The present study has certain limitations. First of all, the patients were recruited only in one centre, which limited the population size, and they all underwent adjuvant therapy with gemcitabine; consequently, no information was provided on the effect of COUP-TFII_V2 on survival in the presence of new chemotherapeutic regimens, such as Folfirinox. Furthermore, the in vitro results were obtained almost exclusively under overexpression conditions, whereas modulation by drugs, currently unavailable, may have been more similar to the physiological conditions; besides, it may have provided more useful information for future clinical applications. Furthermore, although various results of the present study were validated in numerous cell lines, AsPC1, which is one of the most aggressive pancreatic cancer cell lines, was not used; in the future, it may be worthwhile to use this cell line both in vitro and in vivo as a PDAC cancer model to enhance the knowledge on the function of COUP-TFII_V2. Finally, the regulatory factors causing the expression of either COUP-TFII_V1 or COUP-TFII_V2 were not identified, which may be pursued in the future.

In conclusion, the present study was the first to describe the effect of a novel DBD-lacking variant of COUP-TFII that was able to directly (by mediating the transcriptional activity) or indirectly (independently from transcriptional activity) act on pancreatic cancer cells' plasticity. The present results point to an efficient interaction between the COUP-TFII isoforms that confers an advantage in terms of PDAC progression and dissemination. The recent demonstration that COUP-TFII is modulated by small molecules (52) suggests that this nuclear receptor system is druggable and potentially a new therapeutic target for PDAC.

Supplementary Data

Availability of data and materials

Proteomic data are deposited in PRIDE (; no. PXD 030264). Other data are available from the corresponding author upon reasonable request.

Authors' contributions

SiP created the cell models, performed most of the in vitro experiments and WB and wrote the manuscript. SaP created the V2NLS construct, supported in experiments with V2NLS and performed the in vivo experiments together with MT. ST contributed by performing part of the main and preliminary experiments. EC and GM performed the proteomics analysis. IS performed part of the in vitro experiments and reviewed the manuscript. EG and LA provided the statistical analysis for primary samples. LB enrolled the patients and collected the primary samples. TM processed the primary samples, performed the RT-qPCR analysis and reviewed the manuscript. GD and CG processed the primary samples and performed the RT-qPCR analysis. LP performed part of the RT-qPCR analysis of in vitro experiments. SM contributed to analyzing the data, critically reviewed the results and corrected the main manuscript. AG defined the general goal of the research, supervised the project, enrolled the patients, reviewed the results and wrote the manuscript. All authors read and approved the final manuscript. SM and AG checked and approved the authenticity of the raw data.

Ethics approval and consent to participate

Tissue and data collections and analysis were approved by, performed following and in agreement with the criteria of the Ethical Committee of the Azienda Ospedaliero-Universitaria di Careggi (Florence, Italy; no. 0028114). All experiments on animal models were performed following the guidance of the use of laboratory animals and approved by the appointed authority under Italian law (Ministry of Health, Rome, Italy; no. 853/2015-PR).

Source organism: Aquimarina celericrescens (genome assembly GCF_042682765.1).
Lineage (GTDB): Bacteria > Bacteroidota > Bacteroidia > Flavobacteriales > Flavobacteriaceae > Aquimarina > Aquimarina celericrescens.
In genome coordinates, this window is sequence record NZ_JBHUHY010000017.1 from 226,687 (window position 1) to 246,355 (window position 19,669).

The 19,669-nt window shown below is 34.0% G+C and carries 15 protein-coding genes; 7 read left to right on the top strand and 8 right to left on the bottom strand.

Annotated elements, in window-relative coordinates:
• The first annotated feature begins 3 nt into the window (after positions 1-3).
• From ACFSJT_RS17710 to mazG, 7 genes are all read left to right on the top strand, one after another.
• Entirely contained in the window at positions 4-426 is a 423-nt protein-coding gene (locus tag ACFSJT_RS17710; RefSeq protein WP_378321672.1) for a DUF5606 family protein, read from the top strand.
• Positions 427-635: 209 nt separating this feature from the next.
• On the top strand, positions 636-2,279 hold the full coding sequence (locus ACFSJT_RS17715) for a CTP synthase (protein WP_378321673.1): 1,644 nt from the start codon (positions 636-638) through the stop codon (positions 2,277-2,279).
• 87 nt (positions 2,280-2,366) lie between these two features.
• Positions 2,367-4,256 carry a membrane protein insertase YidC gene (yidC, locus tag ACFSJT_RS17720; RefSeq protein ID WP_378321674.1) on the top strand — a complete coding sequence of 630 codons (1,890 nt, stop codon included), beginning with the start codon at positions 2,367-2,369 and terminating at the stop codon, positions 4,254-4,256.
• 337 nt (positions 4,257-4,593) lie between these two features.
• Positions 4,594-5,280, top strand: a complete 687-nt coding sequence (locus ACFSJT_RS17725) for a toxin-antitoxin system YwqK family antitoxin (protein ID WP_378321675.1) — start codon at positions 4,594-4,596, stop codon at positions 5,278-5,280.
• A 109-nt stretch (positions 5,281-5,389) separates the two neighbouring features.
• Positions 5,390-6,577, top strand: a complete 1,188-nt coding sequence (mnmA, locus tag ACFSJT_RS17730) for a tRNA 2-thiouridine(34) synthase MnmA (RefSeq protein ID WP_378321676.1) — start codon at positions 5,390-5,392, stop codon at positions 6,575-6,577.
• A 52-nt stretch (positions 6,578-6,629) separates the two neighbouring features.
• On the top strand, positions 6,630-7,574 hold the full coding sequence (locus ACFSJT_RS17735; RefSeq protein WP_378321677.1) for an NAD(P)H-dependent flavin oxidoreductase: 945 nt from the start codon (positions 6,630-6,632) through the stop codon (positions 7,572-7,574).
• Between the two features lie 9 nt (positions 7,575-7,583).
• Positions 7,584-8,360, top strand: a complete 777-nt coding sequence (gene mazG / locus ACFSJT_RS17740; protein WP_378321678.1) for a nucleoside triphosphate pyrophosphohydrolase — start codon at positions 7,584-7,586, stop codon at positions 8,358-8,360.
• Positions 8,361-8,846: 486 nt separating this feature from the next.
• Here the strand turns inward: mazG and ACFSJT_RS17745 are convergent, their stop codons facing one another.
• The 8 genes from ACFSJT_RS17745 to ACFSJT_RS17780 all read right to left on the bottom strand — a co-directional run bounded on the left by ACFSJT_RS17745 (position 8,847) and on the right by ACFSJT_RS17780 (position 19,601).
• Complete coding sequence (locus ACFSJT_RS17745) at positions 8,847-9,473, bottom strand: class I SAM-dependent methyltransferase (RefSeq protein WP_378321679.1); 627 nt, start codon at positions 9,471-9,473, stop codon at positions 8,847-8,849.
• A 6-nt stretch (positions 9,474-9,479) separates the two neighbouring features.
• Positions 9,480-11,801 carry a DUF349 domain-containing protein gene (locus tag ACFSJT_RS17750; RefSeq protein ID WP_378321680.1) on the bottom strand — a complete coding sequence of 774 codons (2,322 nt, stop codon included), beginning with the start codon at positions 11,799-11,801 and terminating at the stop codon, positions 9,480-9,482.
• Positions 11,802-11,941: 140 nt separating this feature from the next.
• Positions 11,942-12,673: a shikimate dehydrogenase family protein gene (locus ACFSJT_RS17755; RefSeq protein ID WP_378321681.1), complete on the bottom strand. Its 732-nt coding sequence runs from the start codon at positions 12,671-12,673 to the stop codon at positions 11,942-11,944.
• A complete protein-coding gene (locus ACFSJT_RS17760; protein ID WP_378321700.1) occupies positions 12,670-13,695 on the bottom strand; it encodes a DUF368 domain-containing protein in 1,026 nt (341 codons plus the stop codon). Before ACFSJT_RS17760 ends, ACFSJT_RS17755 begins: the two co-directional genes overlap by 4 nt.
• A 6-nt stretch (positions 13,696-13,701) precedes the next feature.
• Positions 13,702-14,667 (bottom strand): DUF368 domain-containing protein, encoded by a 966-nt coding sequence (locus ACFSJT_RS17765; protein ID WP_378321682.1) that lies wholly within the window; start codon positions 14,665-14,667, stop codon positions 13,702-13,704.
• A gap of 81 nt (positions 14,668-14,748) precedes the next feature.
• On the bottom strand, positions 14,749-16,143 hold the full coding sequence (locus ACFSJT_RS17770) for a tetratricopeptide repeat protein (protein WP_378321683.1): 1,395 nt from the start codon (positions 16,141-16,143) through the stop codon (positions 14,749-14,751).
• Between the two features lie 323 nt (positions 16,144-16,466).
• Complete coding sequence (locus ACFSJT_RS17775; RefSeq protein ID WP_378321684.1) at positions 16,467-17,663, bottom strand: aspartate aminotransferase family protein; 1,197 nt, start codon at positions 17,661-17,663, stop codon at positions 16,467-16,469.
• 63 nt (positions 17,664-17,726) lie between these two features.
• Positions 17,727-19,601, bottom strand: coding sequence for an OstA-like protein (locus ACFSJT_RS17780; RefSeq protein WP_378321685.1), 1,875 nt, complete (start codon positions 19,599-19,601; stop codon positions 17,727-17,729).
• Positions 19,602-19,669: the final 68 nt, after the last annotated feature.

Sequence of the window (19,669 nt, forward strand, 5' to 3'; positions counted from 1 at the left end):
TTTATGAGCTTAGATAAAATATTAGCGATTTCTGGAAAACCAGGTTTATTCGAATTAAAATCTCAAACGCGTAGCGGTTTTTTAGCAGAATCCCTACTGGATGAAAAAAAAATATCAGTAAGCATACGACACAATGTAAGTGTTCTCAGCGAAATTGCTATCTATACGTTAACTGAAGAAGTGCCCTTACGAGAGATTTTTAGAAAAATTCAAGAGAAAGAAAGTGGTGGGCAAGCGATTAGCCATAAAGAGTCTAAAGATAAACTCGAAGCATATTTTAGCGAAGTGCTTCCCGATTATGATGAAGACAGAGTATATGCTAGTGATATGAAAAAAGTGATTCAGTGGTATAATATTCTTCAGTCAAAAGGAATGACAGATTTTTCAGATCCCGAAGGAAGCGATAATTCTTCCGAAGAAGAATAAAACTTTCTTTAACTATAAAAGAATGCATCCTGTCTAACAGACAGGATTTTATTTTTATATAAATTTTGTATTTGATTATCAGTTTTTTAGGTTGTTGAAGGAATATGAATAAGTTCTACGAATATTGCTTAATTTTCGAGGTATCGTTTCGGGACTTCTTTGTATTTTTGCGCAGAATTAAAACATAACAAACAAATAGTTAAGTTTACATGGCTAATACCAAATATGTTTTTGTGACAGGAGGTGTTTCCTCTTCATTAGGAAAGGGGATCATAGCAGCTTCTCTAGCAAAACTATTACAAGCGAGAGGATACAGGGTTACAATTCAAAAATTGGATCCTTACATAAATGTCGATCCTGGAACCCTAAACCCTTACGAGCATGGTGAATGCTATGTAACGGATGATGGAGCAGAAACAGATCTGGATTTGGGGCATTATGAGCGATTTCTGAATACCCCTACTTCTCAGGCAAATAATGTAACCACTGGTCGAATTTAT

Patient consent for publication

Not applicable.

Competing interests

The authors declare that they have no competing interests.


The authors thank Professor M. Vasseur-Cognet [INSERM, U1016; Department of Endocrinology, Metabolism and Cancer, Cochin Institute, CNRS (UMR 8104), Paris, France] for the kind gift of the COUP-TFII_V1 plasmid and Dr H. Sasaki (Laboratory of Embryonic Induction, RIKEN Center for Development Biology, Kobe, Japan) for the Gli reporter plasmid.


This work was supported by Fondo per gli Investimenti della Ricerca di Base (grant no. RBAP 10MY35_002), by Fondazione CR di Firenze (grant no. 2013.0673) and by FiorGen ONLUS to AG. AG is an Investigator Grant recipient of the 'AIRC Foundation for Cancer Research' (grant no. IG 2017-20590).



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Polvani S, Pepe S, Tempesti S, Tarocchi M, Marroncini G, Bencini L, Ceni E, Mello T, Picariello L, Simeone I, Simeone I, et al: Isoforms of the orphan nuclear receptor COUP‑TFII differentially modulate pancreatic cancer progression. Int J Oncol 60: 55, 2022
Polvani, S., Pepe, S., Tempesti, S., Tarocchi, M., Marroncini, G., Bencini, L. ... Galli, A. (2022). Isoforms of the orphan nuclear receptor COUP‑TFII differentially modulate pancreatic cancer progression. International Journal of Oncology, 60, 55.
Polvani, S., Pepe, S., Tempesti, S., Tarocchi, M., Marroncini, G., Bencini, L., Ceni, E., Mello, T., Picariello, L., Simeone, I., Grappone, C., Dragoni, G., Antonuzzo, L., Giommoni, E., Milani, S., Galli, A."Isoforms of the orphan nuclear receptor COUP‑TFII differentially modulate pancreatic cancer progression". International Journal of Oncology 60.5 (2022): 55.
Polvani, S., Pepe, S., Tempesti, S., Tarocchi, M., Marroncini, G., Bencini, L., Ceni, E., Mello, T., Picariello, L., Simeone, I., Grappone, C., Dragoni, G., Antonuzzo, L., Giommoni, E., Milani, S., Galli, A."Isoforms of the orphan nuclear receptor COUP‑TFII differentially modulate pancreatic cancer progression". International Journal of Oncology 60, no. 5 (2022): 55.